While a lot of time has passed, The Princess Bride continues to earn acclaim, gaining fans across the world. I believe that Goldman’s exemplary storytelling deserves the credit for this. He has created the perfect fantasy movie. It has it all: romance, sorcery, intrigue, and sword-fighting. Even more, it has a story that can appeal to all generations. Children and adults alike can find something that they enjoy. In my opinion, The Princess Bride should be seen at least once in a person’s lifetime.
Tomorrowland (2015, PG)
Every once in a while a movie comes along that depicts a fictional world so amazing, you wish it really existed. For me, that movie is Tomorrowland. George Clooney, Britt Robertson, and Raffey Cassidy star in this sci-fi adventure about a futuristic city created as a haven for the smartest, most creative people in the world. Tomorrowland exists in an alternate dimension and can be seen by touching a pin with a big “T” emblazoned on it. Casey Newton (Robertson) is a very bright, optimistic teenager who mysteriously finds this magical pin after being arrested for vandalizing government property. When she touches it, she is instantly transported to a wheat field where she sees a shiny cityscape in the distance. Once inside the city, she is astonished at what she sees before her – a world filled with technological innovations beyond our wildest dreams. Way too soon, though, Casey is jolted back to reality. Desperate to find her way back, she goes on a search to find out more about Tomorrowland. Along the way she is joined by a young girl named Athena (Cassidy), a recruiter who gave Casey the pin. Together, they drive across the country to find the one person who can take them to Tomorrowland – Frank Walker (Clooney).
Casey’s brief visit to Tomorrowland opens her eyes to a future so pristine, yet completely out of reach. This perfect future seems to be like something out of a dream: sleek, glass skyscrapers; hover rails, rockets, flying vehicles and jet packs; series of bottomless swimming pools floating on top of each other. There, people live a life that is pure and unfettered – they are simply free to let their imaginations run wild. It is no wonder why Casey is drawn to this place. I, too, was captivated by it. I mean, who wouldn’t be? Tomorrowland represents hope and is proof that absolutely anything is possible. It’s the epitome of a utopian society, an idyllic city that you won’t soon forget – one that I would love to visit myself. Tomorrowland is so incredible that it’s sure to stay with you long after the credits have stopped rolling.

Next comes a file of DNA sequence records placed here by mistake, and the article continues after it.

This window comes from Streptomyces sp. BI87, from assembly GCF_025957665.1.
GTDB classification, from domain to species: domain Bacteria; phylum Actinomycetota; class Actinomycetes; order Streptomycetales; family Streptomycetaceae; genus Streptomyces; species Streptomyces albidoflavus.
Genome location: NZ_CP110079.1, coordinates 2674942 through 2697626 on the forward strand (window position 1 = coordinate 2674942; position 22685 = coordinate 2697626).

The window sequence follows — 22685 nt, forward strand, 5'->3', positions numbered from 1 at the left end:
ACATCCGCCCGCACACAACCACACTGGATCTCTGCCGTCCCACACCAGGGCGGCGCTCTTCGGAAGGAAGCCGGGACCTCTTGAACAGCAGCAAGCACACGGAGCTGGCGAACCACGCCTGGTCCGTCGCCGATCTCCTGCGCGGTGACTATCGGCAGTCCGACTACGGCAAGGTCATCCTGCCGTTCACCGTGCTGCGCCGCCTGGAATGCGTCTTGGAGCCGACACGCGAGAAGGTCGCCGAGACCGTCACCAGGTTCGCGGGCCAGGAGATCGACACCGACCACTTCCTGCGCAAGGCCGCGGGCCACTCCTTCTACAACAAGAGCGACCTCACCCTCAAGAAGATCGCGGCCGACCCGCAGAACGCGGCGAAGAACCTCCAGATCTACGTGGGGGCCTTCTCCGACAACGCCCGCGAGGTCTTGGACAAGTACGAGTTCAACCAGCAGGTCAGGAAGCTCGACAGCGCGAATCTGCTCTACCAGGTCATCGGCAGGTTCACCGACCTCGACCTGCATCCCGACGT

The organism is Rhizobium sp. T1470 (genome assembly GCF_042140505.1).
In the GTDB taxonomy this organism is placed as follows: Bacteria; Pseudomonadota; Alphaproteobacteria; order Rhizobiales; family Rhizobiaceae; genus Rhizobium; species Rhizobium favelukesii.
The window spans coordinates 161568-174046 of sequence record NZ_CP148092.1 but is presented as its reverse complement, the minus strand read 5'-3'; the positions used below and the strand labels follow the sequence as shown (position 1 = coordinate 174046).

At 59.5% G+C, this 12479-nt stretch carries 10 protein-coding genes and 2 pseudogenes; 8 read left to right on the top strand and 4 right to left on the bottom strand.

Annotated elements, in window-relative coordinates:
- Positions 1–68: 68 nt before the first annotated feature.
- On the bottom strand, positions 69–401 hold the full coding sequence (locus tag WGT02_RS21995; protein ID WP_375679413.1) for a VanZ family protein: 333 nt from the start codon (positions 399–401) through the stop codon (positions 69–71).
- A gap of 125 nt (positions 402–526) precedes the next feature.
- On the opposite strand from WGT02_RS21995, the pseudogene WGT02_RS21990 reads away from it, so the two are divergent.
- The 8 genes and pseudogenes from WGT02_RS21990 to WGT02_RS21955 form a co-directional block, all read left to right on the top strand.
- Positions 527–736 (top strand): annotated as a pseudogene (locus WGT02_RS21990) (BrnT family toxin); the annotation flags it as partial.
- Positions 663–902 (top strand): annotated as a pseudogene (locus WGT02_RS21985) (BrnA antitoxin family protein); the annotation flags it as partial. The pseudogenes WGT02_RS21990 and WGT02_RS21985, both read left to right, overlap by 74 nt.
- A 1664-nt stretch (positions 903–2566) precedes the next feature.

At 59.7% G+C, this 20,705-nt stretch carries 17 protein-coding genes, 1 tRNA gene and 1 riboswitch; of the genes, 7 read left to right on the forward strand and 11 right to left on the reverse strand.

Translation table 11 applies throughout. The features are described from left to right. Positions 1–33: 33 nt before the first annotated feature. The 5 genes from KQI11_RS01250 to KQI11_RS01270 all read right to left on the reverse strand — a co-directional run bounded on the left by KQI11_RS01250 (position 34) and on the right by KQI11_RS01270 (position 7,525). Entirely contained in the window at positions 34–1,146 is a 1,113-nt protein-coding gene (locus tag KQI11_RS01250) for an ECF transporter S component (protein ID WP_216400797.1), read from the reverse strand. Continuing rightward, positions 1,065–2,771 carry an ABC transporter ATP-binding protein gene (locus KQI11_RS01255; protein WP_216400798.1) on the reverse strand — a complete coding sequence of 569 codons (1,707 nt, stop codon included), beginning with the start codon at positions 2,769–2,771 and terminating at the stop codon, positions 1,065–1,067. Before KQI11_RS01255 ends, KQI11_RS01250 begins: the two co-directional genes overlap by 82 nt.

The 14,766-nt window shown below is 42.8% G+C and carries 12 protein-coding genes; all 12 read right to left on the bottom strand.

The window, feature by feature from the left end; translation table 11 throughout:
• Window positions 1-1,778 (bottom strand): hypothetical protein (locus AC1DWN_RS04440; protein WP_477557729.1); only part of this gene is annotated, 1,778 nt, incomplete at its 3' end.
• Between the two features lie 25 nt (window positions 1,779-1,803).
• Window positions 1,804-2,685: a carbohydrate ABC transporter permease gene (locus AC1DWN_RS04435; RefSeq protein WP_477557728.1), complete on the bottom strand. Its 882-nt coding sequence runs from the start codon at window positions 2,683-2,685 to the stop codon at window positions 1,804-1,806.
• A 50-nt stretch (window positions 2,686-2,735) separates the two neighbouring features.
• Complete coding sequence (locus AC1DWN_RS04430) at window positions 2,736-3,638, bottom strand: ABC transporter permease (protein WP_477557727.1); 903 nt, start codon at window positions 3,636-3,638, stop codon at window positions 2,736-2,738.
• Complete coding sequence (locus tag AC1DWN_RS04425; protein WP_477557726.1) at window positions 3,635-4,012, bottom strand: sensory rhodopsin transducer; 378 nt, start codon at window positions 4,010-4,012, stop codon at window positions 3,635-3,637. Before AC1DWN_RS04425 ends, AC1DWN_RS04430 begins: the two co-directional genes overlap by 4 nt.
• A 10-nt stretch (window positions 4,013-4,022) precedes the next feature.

Director Brad Bird has done a superb job of bringing this futuristic world to life. With amazing special effects and exciting action sequences, Tomorrowland is just one big thrill ride. The acting is equally as good. Robertson delivers a convincing performance. Her character’s unwavering optimism is quite refreshing. Clooney offers a nice contrast as the bitter curmudgeon Frank. This disparity in personalities sets the stage for some comical, entertaining moments between the two of them. Cassidy is charming and amusing in her role. Her character’s relationship with Clooney’s is complicated – to say the least – and they both convey this brilliantly to the audience. I was emotionally moved by some of their interactions. One sweet, poignant scene, in particular, literally brought tears to my eyes.